Most folks know that there are credit agencies also known as credit bureaus that compile information that makes up your credit report. The three major bureaus are:
While these companies monitor your credit – how many accounts you have, whether you are current on them, if you ever had a judgment or bankruptcy and other information, they also compute your credit score, also known as your FICO score, based on the information they have about you. In fact, while the basics of what FICO uses to compute your credit score is only common wisdom – a guess, exactly how the information is used is a trade secret. The question about the number of credit cards and the effect on your credit score is unanswerable with certainty, only with assumptions. For more information on how your credit or FICO score is computed click here.
Experts believe that as much as thirty-five percent of your credit score is comprised of your debt to available credit ratio. If you have credit cards with a total credit line of $15 thousand and you maxed out, it will have a negative effect on your credit score. However, if you have available credit of $30 thousand but only have $15,000 of credit card debt then this has a positive effect on your credit score.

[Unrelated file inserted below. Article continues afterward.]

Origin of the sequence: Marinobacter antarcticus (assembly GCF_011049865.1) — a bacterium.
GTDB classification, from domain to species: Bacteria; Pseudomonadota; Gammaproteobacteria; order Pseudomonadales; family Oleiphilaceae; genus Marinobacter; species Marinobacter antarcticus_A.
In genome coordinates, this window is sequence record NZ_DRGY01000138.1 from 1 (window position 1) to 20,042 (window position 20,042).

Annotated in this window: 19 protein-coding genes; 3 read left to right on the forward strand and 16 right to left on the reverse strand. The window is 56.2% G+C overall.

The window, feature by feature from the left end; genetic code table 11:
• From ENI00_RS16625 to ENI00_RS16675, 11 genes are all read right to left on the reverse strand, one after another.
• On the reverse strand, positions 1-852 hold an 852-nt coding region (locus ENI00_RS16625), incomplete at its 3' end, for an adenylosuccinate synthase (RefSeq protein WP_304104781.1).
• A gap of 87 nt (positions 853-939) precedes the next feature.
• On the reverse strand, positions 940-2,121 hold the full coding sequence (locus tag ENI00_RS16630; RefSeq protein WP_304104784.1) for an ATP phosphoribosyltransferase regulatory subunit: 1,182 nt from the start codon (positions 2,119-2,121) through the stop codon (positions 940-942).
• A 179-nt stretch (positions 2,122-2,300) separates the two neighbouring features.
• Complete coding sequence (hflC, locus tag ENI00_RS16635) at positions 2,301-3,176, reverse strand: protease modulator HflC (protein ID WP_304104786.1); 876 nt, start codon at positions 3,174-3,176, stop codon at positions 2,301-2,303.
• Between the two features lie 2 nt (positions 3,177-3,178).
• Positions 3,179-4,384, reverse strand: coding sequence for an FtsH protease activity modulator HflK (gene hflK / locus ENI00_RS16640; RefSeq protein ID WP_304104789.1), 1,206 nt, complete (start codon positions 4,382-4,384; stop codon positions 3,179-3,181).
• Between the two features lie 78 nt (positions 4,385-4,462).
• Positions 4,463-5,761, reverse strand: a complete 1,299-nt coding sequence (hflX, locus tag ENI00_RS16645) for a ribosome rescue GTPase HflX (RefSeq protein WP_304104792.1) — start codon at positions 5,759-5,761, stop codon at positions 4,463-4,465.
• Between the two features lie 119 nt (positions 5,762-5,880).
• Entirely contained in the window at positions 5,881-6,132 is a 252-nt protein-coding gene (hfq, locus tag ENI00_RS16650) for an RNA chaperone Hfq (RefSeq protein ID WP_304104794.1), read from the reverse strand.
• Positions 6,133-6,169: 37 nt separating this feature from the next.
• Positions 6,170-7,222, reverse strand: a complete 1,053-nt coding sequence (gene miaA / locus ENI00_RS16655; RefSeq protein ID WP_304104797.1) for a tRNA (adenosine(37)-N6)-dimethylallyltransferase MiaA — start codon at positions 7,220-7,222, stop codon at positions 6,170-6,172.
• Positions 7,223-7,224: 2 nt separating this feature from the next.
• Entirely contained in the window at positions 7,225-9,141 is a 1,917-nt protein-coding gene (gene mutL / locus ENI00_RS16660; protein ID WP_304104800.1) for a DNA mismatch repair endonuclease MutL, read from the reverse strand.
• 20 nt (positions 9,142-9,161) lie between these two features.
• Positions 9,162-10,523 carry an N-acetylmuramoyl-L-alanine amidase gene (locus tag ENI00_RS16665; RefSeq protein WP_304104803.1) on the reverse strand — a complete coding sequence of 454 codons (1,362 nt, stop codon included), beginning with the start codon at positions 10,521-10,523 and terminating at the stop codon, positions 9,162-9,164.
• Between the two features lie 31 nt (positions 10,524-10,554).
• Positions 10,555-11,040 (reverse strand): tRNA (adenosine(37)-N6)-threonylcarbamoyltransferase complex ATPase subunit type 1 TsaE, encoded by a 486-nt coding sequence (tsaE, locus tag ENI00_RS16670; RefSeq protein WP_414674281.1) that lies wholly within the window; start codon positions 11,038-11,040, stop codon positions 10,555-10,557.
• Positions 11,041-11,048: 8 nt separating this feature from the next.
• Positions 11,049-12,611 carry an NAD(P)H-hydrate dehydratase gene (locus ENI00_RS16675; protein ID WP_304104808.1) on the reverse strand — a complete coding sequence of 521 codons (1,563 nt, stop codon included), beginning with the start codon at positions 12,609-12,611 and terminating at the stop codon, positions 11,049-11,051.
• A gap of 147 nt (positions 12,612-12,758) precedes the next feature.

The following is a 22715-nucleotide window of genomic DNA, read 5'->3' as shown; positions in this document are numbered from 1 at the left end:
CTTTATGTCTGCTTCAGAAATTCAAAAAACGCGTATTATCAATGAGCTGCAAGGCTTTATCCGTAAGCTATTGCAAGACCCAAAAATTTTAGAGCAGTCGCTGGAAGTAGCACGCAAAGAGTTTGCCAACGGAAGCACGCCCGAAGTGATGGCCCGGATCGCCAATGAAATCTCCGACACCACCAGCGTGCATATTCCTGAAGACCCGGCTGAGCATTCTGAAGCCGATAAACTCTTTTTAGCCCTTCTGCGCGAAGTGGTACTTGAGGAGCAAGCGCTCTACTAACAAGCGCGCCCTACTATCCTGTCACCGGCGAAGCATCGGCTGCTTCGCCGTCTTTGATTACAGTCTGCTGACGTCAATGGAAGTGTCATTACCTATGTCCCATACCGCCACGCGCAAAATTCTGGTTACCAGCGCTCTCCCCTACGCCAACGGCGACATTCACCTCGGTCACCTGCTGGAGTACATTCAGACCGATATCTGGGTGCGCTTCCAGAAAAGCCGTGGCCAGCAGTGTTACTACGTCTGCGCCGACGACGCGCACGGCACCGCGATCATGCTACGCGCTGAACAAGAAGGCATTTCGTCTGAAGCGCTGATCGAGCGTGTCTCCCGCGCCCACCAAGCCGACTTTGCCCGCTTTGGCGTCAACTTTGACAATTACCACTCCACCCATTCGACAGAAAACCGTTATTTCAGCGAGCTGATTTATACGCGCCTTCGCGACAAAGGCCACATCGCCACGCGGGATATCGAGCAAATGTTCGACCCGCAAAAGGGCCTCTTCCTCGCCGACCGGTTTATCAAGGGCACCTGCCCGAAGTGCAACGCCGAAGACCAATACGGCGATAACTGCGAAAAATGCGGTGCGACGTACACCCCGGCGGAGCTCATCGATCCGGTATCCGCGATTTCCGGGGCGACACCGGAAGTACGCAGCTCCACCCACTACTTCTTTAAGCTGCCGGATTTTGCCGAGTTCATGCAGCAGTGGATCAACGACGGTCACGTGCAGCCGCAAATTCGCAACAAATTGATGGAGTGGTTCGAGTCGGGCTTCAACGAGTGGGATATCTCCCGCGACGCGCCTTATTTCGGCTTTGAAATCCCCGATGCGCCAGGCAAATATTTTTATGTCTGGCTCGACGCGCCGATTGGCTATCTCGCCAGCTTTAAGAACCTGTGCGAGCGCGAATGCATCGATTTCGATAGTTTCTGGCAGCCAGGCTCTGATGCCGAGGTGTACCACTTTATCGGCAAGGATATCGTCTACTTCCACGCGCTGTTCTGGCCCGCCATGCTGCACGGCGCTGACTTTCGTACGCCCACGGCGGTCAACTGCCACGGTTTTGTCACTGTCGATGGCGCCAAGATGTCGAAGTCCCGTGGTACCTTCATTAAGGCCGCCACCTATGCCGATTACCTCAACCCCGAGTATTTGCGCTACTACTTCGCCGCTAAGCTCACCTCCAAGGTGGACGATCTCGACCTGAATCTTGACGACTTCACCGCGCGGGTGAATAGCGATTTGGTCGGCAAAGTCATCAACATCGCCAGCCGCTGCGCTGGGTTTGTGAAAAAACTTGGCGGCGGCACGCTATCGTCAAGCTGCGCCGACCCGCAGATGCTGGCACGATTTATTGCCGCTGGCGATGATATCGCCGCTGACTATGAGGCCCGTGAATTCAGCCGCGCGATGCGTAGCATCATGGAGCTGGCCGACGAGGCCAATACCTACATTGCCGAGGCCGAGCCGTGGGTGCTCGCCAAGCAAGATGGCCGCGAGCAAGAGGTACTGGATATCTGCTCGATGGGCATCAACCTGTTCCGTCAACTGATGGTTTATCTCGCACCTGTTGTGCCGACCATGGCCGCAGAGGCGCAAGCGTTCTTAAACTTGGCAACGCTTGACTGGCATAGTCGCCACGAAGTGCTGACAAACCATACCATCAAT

However, if you have $15 thousand in credit card debt and that is your limit so you quickly open three new accounts, each with a $5 thousand limit to improve your ratio, you suffer due to the newness of the accounts that you opened so close together – however, after a few months, your score will rise again.
It appears that the age of the account is also a factor. The older a credit card account is the better FICO likes it. Nevertheless, many people like to change credit cards where they carry a balance to cards that offer 0% introductory rates. These folks often change accounts, opening new accounts and closing old ones when they begin to charge interest and fees. Anecdotal evidence suggests that if they follow a timeline that is reasonable, opening and closing accounts a few accounts every six months or so there is no effect on their credit score.
It appears that whether you carry five, 10 or 20 cards makes little difference to your FICO score. What does matter is how long you have had the credit, your payment record and your debt ratio. Debt to credit ratios of 50 percent or less seem to improve your score, higher ratios tend to lower your score.
Anyone who claims they know the exact effect anything has on your FICO score is being untruthful. Financial experts at best, make educated guesses.